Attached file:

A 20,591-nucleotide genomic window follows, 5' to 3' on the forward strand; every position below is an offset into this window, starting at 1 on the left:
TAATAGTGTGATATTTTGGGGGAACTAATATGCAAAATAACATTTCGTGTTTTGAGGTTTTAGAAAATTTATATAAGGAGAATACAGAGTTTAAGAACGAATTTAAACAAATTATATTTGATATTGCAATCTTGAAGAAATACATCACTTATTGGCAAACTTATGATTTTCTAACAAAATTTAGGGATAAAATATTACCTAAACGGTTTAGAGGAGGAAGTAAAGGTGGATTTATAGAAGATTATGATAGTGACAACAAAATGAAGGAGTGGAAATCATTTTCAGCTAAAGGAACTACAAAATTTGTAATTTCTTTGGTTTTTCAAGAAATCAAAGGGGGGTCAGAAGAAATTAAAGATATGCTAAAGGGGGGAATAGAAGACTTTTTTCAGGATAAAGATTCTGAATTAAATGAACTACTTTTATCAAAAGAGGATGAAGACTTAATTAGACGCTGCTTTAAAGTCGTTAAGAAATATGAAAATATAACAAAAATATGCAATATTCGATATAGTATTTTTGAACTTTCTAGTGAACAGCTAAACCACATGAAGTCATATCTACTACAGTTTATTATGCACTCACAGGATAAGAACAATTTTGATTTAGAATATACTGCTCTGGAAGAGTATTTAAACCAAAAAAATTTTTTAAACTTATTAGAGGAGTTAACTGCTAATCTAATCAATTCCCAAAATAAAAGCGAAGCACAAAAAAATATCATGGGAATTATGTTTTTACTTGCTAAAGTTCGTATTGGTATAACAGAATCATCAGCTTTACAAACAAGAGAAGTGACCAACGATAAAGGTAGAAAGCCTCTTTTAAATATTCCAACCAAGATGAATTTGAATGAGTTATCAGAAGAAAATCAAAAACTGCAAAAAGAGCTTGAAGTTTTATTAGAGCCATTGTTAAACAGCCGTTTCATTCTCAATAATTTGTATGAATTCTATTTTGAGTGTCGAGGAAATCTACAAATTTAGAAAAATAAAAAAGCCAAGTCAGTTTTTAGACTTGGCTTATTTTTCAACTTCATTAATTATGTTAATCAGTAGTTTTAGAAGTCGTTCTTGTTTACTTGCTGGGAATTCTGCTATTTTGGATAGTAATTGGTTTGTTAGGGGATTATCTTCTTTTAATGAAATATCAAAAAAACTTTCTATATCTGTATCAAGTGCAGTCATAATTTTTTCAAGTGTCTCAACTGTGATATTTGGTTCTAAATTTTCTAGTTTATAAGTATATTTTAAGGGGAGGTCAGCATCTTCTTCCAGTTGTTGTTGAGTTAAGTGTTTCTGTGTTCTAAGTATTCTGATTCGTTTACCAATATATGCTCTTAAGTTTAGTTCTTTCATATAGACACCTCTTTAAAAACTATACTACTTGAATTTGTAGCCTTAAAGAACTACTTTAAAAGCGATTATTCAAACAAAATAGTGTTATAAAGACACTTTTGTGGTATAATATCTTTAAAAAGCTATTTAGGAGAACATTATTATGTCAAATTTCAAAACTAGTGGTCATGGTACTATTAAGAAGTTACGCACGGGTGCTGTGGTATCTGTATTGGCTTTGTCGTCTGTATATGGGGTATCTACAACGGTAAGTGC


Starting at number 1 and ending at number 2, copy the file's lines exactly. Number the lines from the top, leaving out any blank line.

A 20,591-nucleotide genomic window follows, 5' to 3' on the forward strand; every position below is an offset into this window, starting at 1 on the left:
TAATAGTGTGATATTTTGGGGGAACTAATATGCAAAATAACATTTCGTGTTTTGAGGTTTTAGAAAATTTATATAAGGAGAATACAGAGTTTAAGAACGAATTTAAACAAATTATATTTGATATTGCAATCTTGAAGAAATACATCACTTATTGGCAAACTTATGATTTTCTAACAAAATTTAGGGATAAAATATTACCTAAACGGTTTAGAGGAGGAAGTAAAGGTGGATTTATAGAAGATTATGATAGTGACAACAAAATGAAGGAGTGGAAATCATTTTCAGCTAAAGGAACTACAAAATTTGTAATTTCTTTGGTTTTTCAAGAAATCAAAGGGGGGTCAGAAGAAATTAAAGATATGCTAAAGGGGGGAATAGAAGACTTTTTTCAGGATAAAGATTCTGAATTAAATGAACTACTTTTATCAAAAGAGGATGAAGACTTAATTAGACGCTGCTTTAAAGTCGTTAAGAAATATGAAAATATAACAAAAATATGCAATATTCGATATAGTATTTTTGAACTTTCTAGTGAACAGCTAAACCACATGAAGTCATATCTACTACAGTTTATTATGCACTCACAGGATAAGAACAATTTTGATTTAGAATATACTGCTCTGGAAGAGTATTTAAACCAAAAAAATTTTTTAAACTTATTAGAGGAGTTAACTGCTAATCTAATCAATTCCCAAAATAAAAGCGAAGCACAAAAAAATATCATGGGAATTATGTTTTTACTTGCTAAAGTTCGTATTGGTATAACAGAATCATCAGCTTTACAAACAAGAGAAGTGACCAACGATAAAGGTAGAAAGCCTCTTTTAAATATTCCAACCAAGATGAATTTGAATGAGTTATCAGAAGAAAATCAAAAACTGCAAAAAGAGCTTGAAGTTTTATTAGAGCCATTGTTAAACAGCCGTTTCATTCTCAATAATTTGTATGAATTCTATTTTGAGTGTCGAGGAAATCTACAAATTTAGAAAAATAAAAAAGCCAAGTCAGTTTTTAGACTTGGCTTATTTTTCAACTTCATTAATTATGTTAATCAGTAGTTTTAGAAGTCGTTCTTGTTTACTTGCTGGGAATTCTGCTATTTTGGATAGTAATTGGTTTGTTAGGGGATTATCTTCTTTTAATGAAATATCAAAAAAACTTTCTATATCTGTATCAAGTGCAGTCATAATTTTTTCAAGTGTCTCAACTGTGATATTTGGTTCTAAATTTTCTAGTTTATAAGTATATTTTAAGGGGAGGTCAGCATCTTCTTCCAGTTGTTGTTGAGTTAAGTGTTTCTGTGTTCTAAGTATTCTGATTCGTTTACCAATATATGCTCTTAAGTTTAGTTCTTTCATATAGACACCTCTTTAAAAACTATACTACTTGAATTTGTAGCCTTAAAGAACTACTTTAAAAGCGATTATTCAAACAAAATAGTGTTATAAAGACACTTTTGTGGTATAATATCTTTAAAAAGCTATTTAGGAGAACATTATTATGTCAAATTTCAAAACTAGTGGTCATGGTACTATTAAGAAGTTACGCACGGGTGCTGTGGTATCTGTATTGGCTTTGTCGTCTGTATATGGGGTATCTACAACGGTAAGTGC